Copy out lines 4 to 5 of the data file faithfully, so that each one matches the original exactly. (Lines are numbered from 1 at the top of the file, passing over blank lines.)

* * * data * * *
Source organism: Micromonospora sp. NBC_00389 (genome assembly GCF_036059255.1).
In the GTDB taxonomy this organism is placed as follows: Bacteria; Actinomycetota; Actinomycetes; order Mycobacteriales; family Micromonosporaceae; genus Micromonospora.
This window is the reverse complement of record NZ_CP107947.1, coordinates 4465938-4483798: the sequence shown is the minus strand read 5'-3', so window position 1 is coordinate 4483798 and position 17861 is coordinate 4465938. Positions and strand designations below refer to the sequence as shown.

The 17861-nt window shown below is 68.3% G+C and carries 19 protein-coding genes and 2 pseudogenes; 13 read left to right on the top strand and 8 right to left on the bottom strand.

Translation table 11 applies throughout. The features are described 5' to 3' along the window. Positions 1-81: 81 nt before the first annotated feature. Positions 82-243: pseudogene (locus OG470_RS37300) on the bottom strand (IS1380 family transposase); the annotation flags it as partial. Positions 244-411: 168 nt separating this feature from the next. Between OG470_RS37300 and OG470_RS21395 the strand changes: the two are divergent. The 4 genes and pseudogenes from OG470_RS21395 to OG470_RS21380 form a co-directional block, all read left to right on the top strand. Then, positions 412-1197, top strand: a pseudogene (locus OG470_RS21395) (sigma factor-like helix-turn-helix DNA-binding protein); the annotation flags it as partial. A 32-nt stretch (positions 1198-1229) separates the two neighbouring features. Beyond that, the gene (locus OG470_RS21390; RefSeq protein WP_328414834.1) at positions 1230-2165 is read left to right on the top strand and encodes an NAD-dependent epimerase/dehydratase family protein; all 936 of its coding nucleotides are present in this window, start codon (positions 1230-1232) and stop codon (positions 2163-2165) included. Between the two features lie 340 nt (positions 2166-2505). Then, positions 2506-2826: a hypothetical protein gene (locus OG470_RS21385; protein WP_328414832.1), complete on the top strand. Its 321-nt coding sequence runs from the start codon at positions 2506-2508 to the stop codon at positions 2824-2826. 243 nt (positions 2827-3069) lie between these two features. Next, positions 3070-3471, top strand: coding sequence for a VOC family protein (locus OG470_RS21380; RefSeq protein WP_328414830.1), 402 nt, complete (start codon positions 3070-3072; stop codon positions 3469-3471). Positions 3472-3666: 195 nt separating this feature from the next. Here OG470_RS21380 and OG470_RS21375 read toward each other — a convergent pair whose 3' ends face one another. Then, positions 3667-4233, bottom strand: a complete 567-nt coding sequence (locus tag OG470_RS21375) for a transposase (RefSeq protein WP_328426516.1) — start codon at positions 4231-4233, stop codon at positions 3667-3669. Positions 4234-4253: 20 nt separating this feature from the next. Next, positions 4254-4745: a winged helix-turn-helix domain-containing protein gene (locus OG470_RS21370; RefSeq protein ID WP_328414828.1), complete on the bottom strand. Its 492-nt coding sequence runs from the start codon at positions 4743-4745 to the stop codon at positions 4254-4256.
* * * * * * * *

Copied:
The 17861-nt window shown below is 68.3% G+C and carries 19 protein-coding genes and 2 pseudogenes; 13 read left to right on the top strand and 8 right to left on the bottom strand.

Translation table 11 applies throughout. The features are described 5' to 3' along the window. Positions 1-81: 81 nt before the first annotated feature. Positions 82-243: pseudogene (locus OG470_RS37300) on the bottom strand (IS1380 family transposase); the annotation flags it as partial. Positions 244-411: 168 nt separating this feature from the next. Between OG470_RS37300 and OG470_RS21395 the strand changes: the two are divergent. The 4 genes and pseudogenes from OG470_RS21395 to OG470_RS21380 form a co-directional block, all read left to right on the top strand. Then, positions 412-1197, top strand: a pseudogene (locus OG470_RS21395) (sigma factor-like helix-turn-helix DNA-binding protein); the annotation flags it as partial. A 32-nt stretch (positions 1198-1229) separates the two neighbouring features. Beyond that, the gene (locus OG470_RS21390; RefSeq protein WP_328414834.1) at positions 1230-2165 is read left to right on the top strand and encodes an NAD-dependent epimerase/dehydratase family protein; all 936 of its coding nucleotides are present in this window, start codon (positions 1230-1232) and stop codon (positions 2163-2165) included. Between the two features lie 340 nt (positions 2166-2505). Then, positions 2506-2826: a hypothetical protein gene (locus OG470_RS21385; protein WP_328414832.1), complete on the top strand. Its 321-nt coding sequence runs from the start codon at positions 2506-2508 to the stop codon at positions 2824-2826. 243 nt (positions 2827-3069) lie between these two features. Next, positions 3070-3471, top strand: coding sequence for a VOC family protein (locus OG470_RS21380; RefSeq protein WP_328414830.1), 402 nt, complete (start codon positions 3070-3072; stop codon positions 3469-3471). Positions 3472-3666: 195 nt separating this feature from the next. Here OG470_RS21380 and OG470_RS21375 read toward each other — a convergent pair whose 3' ends face one another. Then, positions 3667-4233, bottom strand: a complete 567-nt coding sequence (locus tag OG470_RS21375) for a transposase (RefSeq protein WP_328426516.1) — start codon at positions 4231-4233, stop codon at positions 3667-3669. Positions 4234-4253: 20 nt separating this feature from the next. Next, positions 4254-4745: a winged helix-turn-helix domain-containing protein gene (locus OG470_RS21370; RefSeq protein ID WP_328414828.1), complete on the bottom strand. Its 492-nt coding sequence runs from the start codon at positions 4743-4745 to the stop codon at positions 4254-4256.